Spiritual Formation

June 26, 2016 - June 29, 2016

A Spiritual Formation Elective


Mark Scandrette, founding director of ReIMAGINE: A Center for Integral Christian Practice


Most of the world’s religious traditions advocate for a path of simplicity, recognizing a tradeoff between material preoccupation and spiritual enlightenment. Jesus often spoke about the life-giving invitation to simplicity. In the deepest sense, simplicity is an invitation to align time, money and life energy with what matters most.


We were made to flourish and do good in a world full of abundance. Yet many of us feel crunched for time, stressed in our finances, or perplexed about what makes life meaningful. The journey of simplicity invites us to adopt soul practices like gratitude, trust, contentment, and generosity, and practical skills like time management, goal setting, living by a spending plan, and adopting a globally sustainable lifestyle. During this time, Mark will lead us in exploring practical formation steps we can take to become more free:

  1. Name what matters most to you
  2. Value and align your time
  3. Practice gratitude and trust
  4. Believe you have enough
  5. Create a spending plan
  6. Maximize your resources
  7. Live generously and spend wisely

Think of this as a hands-on simplicity “boot camp,” where participants will support each other to take new steps with solidarity and grace. What’s good for the soul is good for the pocket book and good for the planet.


Sun., June 26, 7:00 p.m. – Wed., June 29, 2016, 1:00 p.m.  A tentative schedule can be downloaded HERE. This class will be held at Pittsburgh Theological Seminary (616 N. Highland Ave., Pittsburgh, PA  15206 / Directions). On-campus housing is available via reservation by calling 412-924-1397 or e-mailing [email protected].


Registration Fee: $365    Registraiton fee Includes beverage/snack breaks throughout each day, Monday dinner, and Tuesday and Wednesday lunch; all other meals are the participant’s responsibility.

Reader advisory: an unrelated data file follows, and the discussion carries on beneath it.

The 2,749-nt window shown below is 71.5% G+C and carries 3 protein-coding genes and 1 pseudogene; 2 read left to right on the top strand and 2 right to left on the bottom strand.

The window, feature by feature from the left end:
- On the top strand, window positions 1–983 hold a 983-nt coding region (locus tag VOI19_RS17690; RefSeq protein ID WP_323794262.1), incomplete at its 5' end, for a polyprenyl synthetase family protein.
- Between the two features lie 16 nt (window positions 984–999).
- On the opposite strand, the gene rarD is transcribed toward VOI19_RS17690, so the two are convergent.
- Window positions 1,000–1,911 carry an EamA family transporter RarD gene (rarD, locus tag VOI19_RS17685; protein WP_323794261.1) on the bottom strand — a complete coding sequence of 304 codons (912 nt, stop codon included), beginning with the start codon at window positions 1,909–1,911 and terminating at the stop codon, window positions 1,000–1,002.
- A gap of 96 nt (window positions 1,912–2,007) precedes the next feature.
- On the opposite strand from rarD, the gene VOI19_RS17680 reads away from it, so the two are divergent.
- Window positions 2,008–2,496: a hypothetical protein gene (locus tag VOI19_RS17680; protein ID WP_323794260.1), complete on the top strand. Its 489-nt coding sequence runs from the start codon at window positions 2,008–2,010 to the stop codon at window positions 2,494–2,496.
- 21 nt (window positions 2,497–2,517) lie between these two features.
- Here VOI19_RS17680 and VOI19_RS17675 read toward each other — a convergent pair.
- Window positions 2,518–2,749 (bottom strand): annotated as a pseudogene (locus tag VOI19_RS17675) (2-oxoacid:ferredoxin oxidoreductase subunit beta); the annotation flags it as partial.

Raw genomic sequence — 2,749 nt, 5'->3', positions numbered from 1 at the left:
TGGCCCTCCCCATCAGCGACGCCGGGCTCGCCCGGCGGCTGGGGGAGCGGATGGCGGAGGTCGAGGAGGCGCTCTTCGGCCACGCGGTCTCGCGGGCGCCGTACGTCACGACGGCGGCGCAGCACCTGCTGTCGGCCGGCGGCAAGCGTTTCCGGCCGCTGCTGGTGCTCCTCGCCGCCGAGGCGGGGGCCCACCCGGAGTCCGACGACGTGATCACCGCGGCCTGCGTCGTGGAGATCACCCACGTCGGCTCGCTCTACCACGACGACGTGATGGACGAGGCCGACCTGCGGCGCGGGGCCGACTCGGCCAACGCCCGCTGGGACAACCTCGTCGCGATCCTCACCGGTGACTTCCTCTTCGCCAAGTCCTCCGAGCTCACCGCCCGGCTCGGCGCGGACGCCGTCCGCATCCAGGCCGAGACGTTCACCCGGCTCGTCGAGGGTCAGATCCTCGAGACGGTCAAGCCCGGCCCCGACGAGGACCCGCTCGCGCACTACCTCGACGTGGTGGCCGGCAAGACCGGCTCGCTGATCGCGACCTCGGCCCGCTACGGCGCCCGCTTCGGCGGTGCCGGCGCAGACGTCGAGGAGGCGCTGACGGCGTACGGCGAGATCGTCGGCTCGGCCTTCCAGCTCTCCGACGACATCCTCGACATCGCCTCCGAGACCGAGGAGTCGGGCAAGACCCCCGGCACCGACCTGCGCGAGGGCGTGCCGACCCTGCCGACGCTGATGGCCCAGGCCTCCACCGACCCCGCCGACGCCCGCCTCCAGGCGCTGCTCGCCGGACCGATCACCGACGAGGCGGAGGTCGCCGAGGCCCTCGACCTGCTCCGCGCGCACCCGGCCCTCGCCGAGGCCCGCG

Required Reading

Additional reading selections will be listed soon. Please do your best to read these books before your arrival. If you wish to be in the Spiritual Formation Certificate program, you should prepare a one-page reflection paper for each selected book; these will be collected Wednesday evening. If you do not plan to seek the certificate but are taking the class for personal enrichment, the reflection papers are not required but we strongly encourage you to read the texts to get as much as possible from the class time.


  •  Scandrette, M. FREE: Spending Your Time and Money on What Matters Most. InterVarsity Press, 2013.
  •  McKibben, B. Eaarth: Making a Life on a Tough New Planet. Henry Holt & Company, 2015.

Plus select one of the following that appeal to you:

  • Foster, R. The Freedom of Simplicity. Finding Harmony in A Complex World. HarperOne, 2005.
  • Robin, V. & Dominguez, J. Your Money or Your Life: 9 Steps to Transforming Your Relationship with Money and Achieving Financial Independence. Penguin Books, 2008.
  • Luhrs, J.  The Simple Living Guide: A Sourcebook for Less Stressful, More Joyful Living. Broadway Books, 1997.
  • Longacre, D.  Living More with Less. Herald Press 2010.


Mark Scandrette is the founding director of ReIMAGINE: A Center for Integral Christian Practice, based in San Francisco, where he leads an annual series of retreats, workshops, and projects designed to help participants apply spiritual wisdom to everyday life. His books include FREE: Spending Your Time and Money on What Matters Most (InterVarsity Press, 2013), Practicing the Way of Jesus (InterVarsity Press, 2011), Soul Graffiti (Jossey-Bass, 2007), and the forthcoming BELONGING & BECOMING: Creating A Thriving Family Culture, co-written with Lisa Scandrette (InterVarsity press, fall 2016). Mark is featured in the the Animate: FAITH video series (Augsburg Fortress, 2012) and he is on the creative team for the 9 Beats Collective, an international project exploring the beatitudes as a 21st vocabulary for the living way of Jesus. A sought after voice for creative, radical, and embodied faith practices, he frequently speaks at universities, churches, and conferences nationally and internationally and also serves as adjunct faculty at Fuller Theological Seminary. Mark lives with his wife, Lisa, and their three young adult children in an old Victorian in San Francisco’s Mission District. He loves walking city streets and discovering beauty in unexpected places. He is passionately engaged in sustainability practices and efforts to create safe neighborhoods for all people through organizing to end police brutality.